HITESH Chitroda is counting days before he sets sail again. For now, he whiles away hours in the companionship of his family, an odd call here and there to old friends. Like Chitroda there are other young men who are abandoning their traditional occupation of pottery for more “lucrative” jobs on ships.
Home to about 500 potter families now, Kumbharwada is a potter town on the margins of the country’s largest slum—Dharavi. Once a bustling village comprising 10,000 potters, it now struggles hard to keep its traditional skills alive.
On Saturday afternoon, the heat is conducive to bake freshly-crafted pottery and kilns have been lit up. Smoke fills the air as freshly-kneaded clay is mounted on a rotator.
With immaculate hand-eye coordination, Hansmukh Jethwa shrivels clay of a definite viscosity into desired shapes. Finished earthenware is neatly placed on a wooden tray to dry in the day’s soaring heat.
“I will want my children to learn the art of pottery given that it runs in our veins. However, I would not want them to take it up permanently,” says 42-year-old Jethwa, as he slaps on a fresh mound on his rotator. The whole Jethwa family helps each other in pottery-making, he says. However, he rues that the paltry Rs 15,000-20,000 he manages every month, does not suffice.
At a distance, the eaves of a tiny grocery store provide comfort to Chitroda, who has taken shelter in its shade. He has been fiddling around with his phone all this while, but pauses and says, “There is nothing wrong with pottery, but the job of class 3 engineers or a steward gets you more money. Even women in the community are now looking for men who earn more.”
After finishing his Class 10, Chitroda, 28, paid Rs 1.5 lakh to undergo training to become a motorman on ships before setting sail to Turkey and signing off in Panama. Chitroda will set sail again in April, 2016.
Agrees Shailesh Solanki, 24, who explains that these jobs do not require higher educational qualification. Solanki worked on an oil container which set sail from Singapore and traveled to Iran before anchoring itself in Syria. “It is a dangerous job given threats from pirates, but pays rich dividends,” he says.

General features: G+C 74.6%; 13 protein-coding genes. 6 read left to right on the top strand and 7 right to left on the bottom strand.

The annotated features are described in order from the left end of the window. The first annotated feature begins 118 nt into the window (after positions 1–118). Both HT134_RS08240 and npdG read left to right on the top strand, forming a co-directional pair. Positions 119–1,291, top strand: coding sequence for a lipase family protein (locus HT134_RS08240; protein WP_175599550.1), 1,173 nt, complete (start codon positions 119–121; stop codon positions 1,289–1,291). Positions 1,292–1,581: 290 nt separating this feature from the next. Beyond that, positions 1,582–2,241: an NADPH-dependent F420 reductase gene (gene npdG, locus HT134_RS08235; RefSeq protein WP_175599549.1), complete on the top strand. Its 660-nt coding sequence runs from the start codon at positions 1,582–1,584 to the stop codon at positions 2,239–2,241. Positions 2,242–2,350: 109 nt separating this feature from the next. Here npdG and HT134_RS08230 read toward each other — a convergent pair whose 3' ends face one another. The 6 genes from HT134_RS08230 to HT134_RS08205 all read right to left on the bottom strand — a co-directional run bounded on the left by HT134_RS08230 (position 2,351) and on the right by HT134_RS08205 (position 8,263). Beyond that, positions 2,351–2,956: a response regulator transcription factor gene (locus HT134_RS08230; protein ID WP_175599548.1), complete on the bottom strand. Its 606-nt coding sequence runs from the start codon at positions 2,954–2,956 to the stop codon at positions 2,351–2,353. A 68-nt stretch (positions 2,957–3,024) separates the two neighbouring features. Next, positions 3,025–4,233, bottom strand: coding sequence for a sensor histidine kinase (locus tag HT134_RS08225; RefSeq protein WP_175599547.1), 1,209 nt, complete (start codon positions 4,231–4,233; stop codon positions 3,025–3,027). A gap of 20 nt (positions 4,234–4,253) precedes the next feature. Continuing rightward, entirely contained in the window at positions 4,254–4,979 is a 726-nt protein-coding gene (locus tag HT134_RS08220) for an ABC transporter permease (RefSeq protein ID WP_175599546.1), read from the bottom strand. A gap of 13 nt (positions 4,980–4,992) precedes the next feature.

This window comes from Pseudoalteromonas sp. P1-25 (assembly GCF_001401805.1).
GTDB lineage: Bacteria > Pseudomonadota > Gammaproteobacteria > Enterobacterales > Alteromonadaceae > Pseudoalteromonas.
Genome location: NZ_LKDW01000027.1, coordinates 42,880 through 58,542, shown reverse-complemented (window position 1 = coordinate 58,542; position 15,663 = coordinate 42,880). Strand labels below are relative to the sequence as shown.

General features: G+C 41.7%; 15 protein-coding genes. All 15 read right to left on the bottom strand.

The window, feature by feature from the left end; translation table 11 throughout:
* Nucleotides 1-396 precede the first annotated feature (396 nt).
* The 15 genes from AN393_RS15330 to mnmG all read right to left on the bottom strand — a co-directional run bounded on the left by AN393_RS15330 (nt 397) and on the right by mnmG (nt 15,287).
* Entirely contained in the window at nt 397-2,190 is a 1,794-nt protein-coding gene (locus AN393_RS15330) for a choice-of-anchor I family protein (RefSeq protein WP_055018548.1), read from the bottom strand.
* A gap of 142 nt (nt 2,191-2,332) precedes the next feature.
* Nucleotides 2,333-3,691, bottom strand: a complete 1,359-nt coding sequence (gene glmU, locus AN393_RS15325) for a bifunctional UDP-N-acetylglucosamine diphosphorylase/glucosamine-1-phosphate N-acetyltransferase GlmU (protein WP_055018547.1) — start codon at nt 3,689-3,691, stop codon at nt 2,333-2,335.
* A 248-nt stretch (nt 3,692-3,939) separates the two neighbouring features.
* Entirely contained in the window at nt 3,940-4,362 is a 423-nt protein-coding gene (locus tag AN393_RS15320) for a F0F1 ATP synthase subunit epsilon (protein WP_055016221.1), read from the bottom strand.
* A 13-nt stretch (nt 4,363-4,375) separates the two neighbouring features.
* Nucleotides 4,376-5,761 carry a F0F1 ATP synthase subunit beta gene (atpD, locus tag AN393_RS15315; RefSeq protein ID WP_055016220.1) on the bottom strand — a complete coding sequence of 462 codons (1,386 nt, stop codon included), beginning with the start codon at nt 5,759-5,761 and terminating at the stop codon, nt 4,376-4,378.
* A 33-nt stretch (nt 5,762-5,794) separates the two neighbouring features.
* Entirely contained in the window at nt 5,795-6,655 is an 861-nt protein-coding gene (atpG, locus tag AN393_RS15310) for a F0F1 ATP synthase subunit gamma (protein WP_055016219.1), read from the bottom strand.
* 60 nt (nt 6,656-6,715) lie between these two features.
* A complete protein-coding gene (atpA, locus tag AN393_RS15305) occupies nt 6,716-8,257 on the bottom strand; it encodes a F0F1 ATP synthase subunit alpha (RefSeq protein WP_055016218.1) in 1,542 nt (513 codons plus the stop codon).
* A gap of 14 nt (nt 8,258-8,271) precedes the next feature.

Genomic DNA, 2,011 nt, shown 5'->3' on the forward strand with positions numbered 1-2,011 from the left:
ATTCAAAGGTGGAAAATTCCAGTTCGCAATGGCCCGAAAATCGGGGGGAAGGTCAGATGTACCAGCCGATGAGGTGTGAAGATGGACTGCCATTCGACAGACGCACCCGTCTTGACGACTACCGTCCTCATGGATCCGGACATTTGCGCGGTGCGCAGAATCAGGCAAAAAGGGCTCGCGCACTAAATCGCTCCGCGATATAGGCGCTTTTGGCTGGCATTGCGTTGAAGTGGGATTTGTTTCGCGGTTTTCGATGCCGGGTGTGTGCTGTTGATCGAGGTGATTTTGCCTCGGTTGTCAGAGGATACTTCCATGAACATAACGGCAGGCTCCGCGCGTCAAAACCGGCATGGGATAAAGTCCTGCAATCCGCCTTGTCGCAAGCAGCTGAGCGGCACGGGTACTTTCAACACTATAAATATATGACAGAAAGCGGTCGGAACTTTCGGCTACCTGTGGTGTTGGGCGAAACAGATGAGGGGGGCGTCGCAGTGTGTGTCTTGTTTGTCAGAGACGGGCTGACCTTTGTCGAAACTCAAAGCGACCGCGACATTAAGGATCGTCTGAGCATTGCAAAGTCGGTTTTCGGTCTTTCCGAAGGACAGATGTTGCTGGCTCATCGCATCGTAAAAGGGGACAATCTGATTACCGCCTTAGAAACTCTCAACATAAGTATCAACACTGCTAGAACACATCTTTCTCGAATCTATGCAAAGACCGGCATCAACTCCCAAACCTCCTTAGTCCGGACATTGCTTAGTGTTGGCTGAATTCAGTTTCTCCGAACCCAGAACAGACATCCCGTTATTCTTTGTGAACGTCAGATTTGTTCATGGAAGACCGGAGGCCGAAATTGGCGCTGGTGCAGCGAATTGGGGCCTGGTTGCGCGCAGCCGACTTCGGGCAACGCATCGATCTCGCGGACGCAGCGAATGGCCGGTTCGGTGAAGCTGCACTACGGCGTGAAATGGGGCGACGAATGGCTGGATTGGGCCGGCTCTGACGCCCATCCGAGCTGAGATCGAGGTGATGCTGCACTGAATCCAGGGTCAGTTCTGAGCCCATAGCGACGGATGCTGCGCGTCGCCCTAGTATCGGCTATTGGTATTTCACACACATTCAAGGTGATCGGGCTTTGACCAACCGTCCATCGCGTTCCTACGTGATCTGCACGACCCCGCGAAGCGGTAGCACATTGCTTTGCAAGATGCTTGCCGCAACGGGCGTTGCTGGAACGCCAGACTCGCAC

The training, according to Jayesh, is of two types—General Steward and General Post—for seafarers. Jayesh used to work in the culinary department of a supply vessel two years ago.
“The jobs in both the types are hierarchical. Suppose you join as an assistant, you then rise up the ranks to become a chief steward. Similarly, there are several other jobs in the deck, engineering and electrical departments. Some require skills, some don’t,” says Jayesh.
Alongside interior kilns, shops line the exterior road, adorning an ensemble of flamboyant colours of earthenware. Heena Tank, 36, reveals the current day’s predicament that the age-old potter town is facing.
“There is a lot of competition; yet the potters are not ready to hone their skills. The traditional potters in this town have been designing the same type of earthenware but traders like us are looking for new, innovative pottery,” says Tank, as she swivels on her arm-chair.
Tank’s cousin joined a ship as a low-ranking worker after finishing his Class 12, but after finishing his graduation and completing some of the required tests, is now a captain. Tank, who runs her shop with her husband Narottam, points at some other issues the community is facing.
“The postal address of Dharavi is posing as a hurdle in getting our children admission in good schools. The school management says if the children are from Dharavi, they must be hurling abuses and uncouth. I want to request the government to give us a new postal address,” she insists.